This is what the British Parliament would look like if Britain had a proportional electoral system

The headline of the day is indisputable: the Labour's victory in the British election was overwhelmingfacing a historic defeat for the conservatives from to a few hours ago Prime Minister Rishi Sunak. Keir Starmer becomes the new Prime Minister after having guaranteed an absolute majority on Thursday.

In a context where there are no clear majorities and no traditional bipartisanship, the figures produced by this election are surprising: if there is no definitive allocation of seats, Labour will have 412 delegates, compared to 121 for the Conservatives, when the majority stands at 121.326. If, on the other hand, we look at the percentage of votes obtained, the difference is not so striking: the Labour Party obtained 33.8% of the vote (1.6 points more than in the previous election), while the tories They have remained at 23.7% (down a massive 20 points in five years).

In other words, the Conservative defeat is even more pronounced because of the British electoral system, which has worked this way since 1950 and primarily rewards the winner by dividing the country into 650 constituencies of virtually identical population, where only one person can be elected. . So the tories They have not won any seats in Wales or the City of London, and prominent politicians such as former Prime Minister Liz Truss – as well as 11 ministers and members of Sunak's government – ​​have lost their seats in the House of Commons.

Although the debate is not currently on the table in the UK, in an exercise in political fiction we have wondered what the British Parliament would look like if the electoral system distributed its seats in proportion to the votes obtained by each party. The following simulation is the result of applying the d'Hondt rule, the system by which seats are distributed proportionally in Spain and many countries around the world, to the UK results, counting the whole country as a single constituency and without electoral barriers:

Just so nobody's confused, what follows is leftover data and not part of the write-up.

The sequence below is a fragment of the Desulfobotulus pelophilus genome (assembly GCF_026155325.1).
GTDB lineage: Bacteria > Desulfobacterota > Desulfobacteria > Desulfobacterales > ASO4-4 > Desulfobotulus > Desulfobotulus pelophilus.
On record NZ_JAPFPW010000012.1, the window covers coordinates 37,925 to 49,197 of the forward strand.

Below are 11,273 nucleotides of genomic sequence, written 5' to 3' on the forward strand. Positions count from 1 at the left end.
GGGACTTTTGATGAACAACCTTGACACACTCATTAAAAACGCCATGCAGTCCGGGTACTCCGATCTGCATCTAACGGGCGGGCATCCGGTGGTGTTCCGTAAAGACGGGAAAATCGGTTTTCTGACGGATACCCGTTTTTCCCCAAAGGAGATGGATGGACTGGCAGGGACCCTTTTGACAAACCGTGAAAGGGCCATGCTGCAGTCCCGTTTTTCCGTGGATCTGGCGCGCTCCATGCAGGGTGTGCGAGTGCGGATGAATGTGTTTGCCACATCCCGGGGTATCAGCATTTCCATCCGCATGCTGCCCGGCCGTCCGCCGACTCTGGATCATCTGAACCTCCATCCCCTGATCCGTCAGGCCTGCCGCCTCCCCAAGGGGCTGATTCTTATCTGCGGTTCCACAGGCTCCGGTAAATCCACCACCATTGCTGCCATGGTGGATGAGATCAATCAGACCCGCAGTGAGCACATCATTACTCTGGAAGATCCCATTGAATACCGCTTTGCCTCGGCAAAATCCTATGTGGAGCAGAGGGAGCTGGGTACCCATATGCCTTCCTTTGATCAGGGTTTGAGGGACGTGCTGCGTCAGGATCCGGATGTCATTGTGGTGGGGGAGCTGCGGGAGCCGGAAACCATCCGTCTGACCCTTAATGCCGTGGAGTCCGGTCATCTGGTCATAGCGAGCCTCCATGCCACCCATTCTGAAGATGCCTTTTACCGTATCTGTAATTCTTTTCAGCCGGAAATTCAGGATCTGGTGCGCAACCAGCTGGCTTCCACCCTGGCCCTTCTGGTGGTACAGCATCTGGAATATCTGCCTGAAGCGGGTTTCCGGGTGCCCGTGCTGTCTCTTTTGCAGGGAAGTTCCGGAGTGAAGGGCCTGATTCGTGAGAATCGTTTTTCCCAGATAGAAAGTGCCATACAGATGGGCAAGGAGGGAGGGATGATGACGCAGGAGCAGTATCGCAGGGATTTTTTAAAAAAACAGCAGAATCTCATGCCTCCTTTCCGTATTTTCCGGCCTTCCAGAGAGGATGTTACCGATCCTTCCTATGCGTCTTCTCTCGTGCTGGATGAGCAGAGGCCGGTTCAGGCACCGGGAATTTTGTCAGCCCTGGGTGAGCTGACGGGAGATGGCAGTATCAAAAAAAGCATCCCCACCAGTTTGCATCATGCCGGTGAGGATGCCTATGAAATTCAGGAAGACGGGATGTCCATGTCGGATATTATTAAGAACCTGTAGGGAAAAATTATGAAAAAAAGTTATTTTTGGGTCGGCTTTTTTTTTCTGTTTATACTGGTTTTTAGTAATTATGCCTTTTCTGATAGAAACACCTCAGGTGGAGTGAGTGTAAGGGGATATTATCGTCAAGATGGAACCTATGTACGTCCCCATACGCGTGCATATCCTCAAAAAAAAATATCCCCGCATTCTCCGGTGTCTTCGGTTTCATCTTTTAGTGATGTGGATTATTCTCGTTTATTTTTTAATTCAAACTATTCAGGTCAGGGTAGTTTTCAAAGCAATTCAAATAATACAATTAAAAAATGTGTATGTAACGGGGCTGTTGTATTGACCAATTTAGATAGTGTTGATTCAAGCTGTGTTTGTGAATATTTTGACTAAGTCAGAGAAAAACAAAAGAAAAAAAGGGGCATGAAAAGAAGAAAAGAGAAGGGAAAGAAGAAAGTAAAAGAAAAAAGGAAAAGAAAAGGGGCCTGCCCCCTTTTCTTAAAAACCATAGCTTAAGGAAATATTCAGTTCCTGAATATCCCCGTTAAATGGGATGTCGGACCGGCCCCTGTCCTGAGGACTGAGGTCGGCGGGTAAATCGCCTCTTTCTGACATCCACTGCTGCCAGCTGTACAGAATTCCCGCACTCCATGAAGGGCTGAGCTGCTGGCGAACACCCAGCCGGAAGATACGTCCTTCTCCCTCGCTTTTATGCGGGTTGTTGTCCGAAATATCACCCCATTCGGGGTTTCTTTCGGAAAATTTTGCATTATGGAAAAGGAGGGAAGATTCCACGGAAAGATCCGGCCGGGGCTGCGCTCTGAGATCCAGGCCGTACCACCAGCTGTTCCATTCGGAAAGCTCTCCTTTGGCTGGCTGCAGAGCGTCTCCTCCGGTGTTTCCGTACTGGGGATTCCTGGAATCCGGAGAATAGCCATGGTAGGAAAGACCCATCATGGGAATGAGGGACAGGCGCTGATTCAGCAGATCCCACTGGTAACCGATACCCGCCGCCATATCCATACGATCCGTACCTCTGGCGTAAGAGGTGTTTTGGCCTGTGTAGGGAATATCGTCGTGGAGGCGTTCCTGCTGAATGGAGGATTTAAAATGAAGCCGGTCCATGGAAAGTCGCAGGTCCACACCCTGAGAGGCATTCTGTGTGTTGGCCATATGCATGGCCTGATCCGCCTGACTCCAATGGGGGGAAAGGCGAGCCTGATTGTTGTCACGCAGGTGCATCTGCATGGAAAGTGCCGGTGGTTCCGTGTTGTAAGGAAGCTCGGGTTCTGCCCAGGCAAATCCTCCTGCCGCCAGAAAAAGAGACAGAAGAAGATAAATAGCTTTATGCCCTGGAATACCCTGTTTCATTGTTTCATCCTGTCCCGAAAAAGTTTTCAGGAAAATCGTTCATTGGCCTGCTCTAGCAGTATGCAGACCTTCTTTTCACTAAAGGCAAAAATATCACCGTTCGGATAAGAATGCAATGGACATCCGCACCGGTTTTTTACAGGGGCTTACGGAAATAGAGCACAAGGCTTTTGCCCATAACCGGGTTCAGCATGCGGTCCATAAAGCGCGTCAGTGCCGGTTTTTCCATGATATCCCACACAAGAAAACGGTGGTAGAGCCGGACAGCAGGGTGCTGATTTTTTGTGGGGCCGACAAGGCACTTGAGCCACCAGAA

What would the British Parliament look like with a proportional electoral system?

Simulation of what the UK Parliament would look like with a single constituency proportional electoral system, without electoral barriers and with independents being considered for a single candidacy

Source: UK Parliament, 2019 Election MPs re-estimated by BBC News, ITV News, Sky News and Press Association

In this graph we also show you the difference between the percentage of votes obtained versus the percentage of seats each party ultimately wins. As you can see, the British electoral system gives Labour two out of three seats, with a third of the vote:

The effect of the electoral system in the United Kingdom

Comparison of the percentage of votes and seats of the main parties in the 2024 UK elections

Source: UK Parliament, 2019 results re-estimated by BBC News, ITV News, Sky News and Press Association

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